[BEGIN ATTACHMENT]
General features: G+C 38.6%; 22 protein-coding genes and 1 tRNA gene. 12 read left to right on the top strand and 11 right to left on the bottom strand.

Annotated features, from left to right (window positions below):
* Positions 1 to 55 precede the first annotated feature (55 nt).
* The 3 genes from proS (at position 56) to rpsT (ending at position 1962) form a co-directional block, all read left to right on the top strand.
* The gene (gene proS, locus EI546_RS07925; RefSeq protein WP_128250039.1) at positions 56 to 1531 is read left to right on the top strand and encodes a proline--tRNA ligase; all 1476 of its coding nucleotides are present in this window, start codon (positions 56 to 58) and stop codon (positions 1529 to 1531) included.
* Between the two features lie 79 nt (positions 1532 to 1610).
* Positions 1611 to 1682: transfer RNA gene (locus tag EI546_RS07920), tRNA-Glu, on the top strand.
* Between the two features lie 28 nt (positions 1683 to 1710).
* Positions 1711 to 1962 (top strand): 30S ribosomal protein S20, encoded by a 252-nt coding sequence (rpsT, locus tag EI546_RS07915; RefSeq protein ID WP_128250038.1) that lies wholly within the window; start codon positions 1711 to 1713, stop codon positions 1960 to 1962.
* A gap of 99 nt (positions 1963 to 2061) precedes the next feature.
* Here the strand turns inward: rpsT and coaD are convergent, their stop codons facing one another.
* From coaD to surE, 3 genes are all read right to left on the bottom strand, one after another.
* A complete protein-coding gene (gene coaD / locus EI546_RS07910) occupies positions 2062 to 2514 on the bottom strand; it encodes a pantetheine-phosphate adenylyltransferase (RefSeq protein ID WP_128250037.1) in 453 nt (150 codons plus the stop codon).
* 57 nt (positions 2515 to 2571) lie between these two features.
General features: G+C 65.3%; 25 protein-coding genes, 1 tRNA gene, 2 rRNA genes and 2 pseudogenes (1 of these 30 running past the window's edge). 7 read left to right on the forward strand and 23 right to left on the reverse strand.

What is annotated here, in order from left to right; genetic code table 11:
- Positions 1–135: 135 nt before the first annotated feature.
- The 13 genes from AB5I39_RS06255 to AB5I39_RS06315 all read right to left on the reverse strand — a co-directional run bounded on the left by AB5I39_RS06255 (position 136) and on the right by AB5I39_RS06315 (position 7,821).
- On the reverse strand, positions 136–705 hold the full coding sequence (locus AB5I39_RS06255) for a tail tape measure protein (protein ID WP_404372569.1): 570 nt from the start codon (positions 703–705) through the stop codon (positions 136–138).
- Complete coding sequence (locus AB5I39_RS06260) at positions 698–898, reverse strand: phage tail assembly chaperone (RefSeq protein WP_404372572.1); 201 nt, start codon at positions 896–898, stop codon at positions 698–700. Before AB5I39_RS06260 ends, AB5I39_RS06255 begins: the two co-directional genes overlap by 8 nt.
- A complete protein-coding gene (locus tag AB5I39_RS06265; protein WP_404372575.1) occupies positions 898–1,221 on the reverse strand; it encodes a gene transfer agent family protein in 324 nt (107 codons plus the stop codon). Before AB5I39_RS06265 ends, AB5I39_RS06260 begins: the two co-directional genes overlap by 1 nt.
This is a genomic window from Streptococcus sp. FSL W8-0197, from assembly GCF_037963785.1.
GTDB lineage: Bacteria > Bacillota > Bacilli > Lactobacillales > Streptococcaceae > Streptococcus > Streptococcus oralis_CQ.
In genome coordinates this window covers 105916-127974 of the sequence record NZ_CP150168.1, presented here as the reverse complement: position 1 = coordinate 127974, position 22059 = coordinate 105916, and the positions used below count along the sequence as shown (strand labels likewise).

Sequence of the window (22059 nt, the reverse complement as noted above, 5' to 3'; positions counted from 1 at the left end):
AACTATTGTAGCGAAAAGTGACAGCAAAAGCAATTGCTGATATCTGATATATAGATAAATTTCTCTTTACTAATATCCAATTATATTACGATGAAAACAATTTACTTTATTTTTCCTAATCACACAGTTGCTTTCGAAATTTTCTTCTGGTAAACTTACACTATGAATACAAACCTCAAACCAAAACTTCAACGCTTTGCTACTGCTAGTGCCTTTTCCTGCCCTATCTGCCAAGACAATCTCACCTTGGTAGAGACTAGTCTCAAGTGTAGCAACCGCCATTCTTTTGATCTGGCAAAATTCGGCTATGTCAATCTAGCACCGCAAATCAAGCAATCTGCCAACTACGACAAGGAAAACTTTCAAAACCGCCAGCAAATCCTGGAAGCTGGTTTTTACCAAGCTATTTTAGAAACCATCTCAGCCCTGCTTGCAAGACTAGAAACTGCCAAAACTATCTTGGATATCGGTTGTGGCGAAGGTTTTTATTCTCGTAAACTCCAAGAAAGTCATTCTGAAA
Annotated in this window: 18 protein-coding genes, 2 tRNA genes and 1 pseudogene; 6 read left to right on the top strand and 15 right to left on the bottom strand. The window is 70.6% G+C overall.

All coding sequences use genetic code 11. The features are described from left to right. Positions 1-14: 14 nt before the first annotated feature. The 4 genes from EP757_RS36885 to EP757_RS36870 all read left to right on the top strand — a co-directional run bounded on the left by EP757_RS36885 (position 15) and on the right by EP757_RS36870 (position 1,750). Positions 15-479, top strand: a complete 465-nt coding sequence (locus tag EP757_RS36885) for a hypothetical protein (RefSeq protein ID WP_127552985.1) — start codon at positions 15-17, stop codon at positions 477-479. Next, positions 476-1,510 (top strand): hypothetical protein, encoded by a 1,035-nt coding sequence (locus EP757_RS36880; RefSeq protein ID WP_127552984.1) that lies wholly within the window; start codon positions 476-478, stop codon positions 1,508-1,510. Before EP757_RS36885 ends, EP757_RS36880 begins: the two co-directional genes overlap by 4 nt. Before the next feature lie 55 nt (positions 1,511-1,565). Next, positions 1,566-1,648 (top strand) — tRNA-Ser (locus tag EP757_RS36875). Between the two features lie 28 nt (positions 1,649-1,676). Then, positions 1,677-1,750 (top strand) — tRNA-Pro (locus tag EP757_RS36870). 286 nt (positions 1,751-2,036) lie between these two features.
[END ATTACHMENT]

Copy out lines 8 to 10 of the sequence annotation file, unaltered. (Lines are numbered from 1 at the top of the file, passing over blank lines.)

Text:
* Between the two features lie 28 nt (positions 1683 to 1710).
* Positions 1711 to 1962 (top strand): 30S ribosomal protein S20, encoded by a 252-nt coding sequence (rpsT, locus tag EI546_RS07915; RefSeq protein ID WP_128250038.1) that lies wholly within the window; start codon positions 1711 to 1713, stop codon positions 1960 to 1962.
* A gap of 99 nt (positions 1963 to 2061) precedes the next feature.